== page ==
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Stocks increase before U.S. jobs data

Image: Reuters Berita 24 English - As cautionary signals appeared in the bond market and oil traded around its lowest level since the start ...


Image: Reuters

Berita 24 English - As cautionary signals appeared in the bond market and oil traded around its lowest level since the start of the Ukrainian conflict, Asian shares rose on Friday ahead of U.S. jobs data that will provide another indicator of the health of the world's largest economy.

With the help of index heavyweight TSMC, which increased 3.2 percent, MSCI's broadest index of Asia-Pacific shares outside of Japan gained 0.74 percent, making up ground it had earlier in the week lost as a result of unrest surrounding U.S. House of Representatives Speaker Nancy Pelosi's trip to Taiwan.

As a result, the regional index is expected to end the week in positive territory for the third consecutive week, while Japan's Nikkei rose 0.83 percent.

Both the S&P 500 futures and the EUROSTOXX 50 futures saw gains of 0.2 percent.

The day's main event, the U.S. employment report, is still to come as investors wait to see if the U.S. Federal Reserve's rapid rate hike programme is beginning to limit economic growth.

After rising by 372,000 jobs in June, nonfarm payrolls are anticipated to rise by 250,000 jobs last month.

Due to concerns about a recession and hopes that inflation would be slowed, markets last week believed the Fed may hike rates less aggressively. However, many Fed policy makers have resisted such proposals this week.

According to Prashant Bhayani, chief investment officer for Asia at BNP Paribas Wealth Management, "we're waiting to see a slowdown in the labour market, so if we get a huge miss, it would finally prove the labour market is slowing, and we'll see some more rallies in U.S. treasuries."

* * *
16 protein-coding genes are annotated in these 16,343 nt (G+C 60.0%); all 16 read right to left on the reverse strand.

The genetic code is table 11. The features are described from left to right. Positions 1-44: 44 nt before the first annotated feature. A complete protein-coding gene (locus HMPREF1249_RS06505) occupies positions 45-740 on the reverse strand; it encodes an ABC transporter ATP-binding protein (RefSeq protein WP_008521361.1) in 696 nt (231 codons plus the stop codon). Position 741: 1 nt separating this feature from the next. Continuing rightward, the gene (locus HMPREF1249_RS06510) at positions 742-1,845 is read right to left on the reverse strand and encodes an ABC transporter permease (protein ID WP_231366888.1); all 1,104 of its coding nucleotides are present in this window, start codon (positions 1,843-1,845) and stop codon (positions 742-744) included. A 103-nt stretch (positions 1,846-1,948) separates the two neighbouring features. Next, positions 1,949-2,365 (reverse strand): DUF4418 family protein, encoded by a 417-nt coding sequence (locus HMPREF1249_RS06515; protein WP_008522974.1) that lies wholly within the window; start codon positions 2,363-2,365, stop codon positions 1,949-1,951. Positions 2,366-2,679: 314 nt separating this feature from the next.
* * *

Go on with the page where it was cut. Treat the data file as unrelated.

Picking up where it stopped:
Already, several asset types are showing signs of slowing down.

The equities market is focused on the labour data, whereas the bond market indicates that there is a fairly strong likelihood of a recession, according to Bhayani.

The difference between the yields on two-year Treasury notes and 10-year Treasury notes, which is a key indicator of the U.S. Treasury yield curve, reached 39.2 basis points overnight, the greatest inversion since 2000.

An inverted curve is frequently thought to herald a coming recession.

The difference between the 10-year yield and the two-year yield on Friday morning was still a sizable 36 basis points. The 10-year yield was 2.6936 percent and the two-year yield was 3.0531 percent.

Oil ended tonight at its lowest levels since February, prior to the Ukraine War, which is another indication that growth may be stalling.

According to analysts at ANZ, "Crude oil fell substantially as recessionary fears fuelled concerns of reduced demand." Declines were also partially attributed to data released on Wednesday that showed a spike in U.S. stocks the previous week.

In Friday's Asian trading, prices slightly increased, according to Benchmark. U.S. crude futures were 0.7 percent higher at $89.12 per barrel while Brent crude futures were up 0.5 percent at $94.61 per barrel.

The dollar index, which compares the value of the dollar to six important rivals, was up slightly on currency exchange markets at 105.93 after sliding 0.6 percent overnight along with declining US rates.

After spiking overnight as the Bank of England hiked interest rates and issued a warning that a protracted recession was coming to Britain, the pound was down a hair against the dollar at $1.2142.

Gold's current spot price was $1,790 per ounce.


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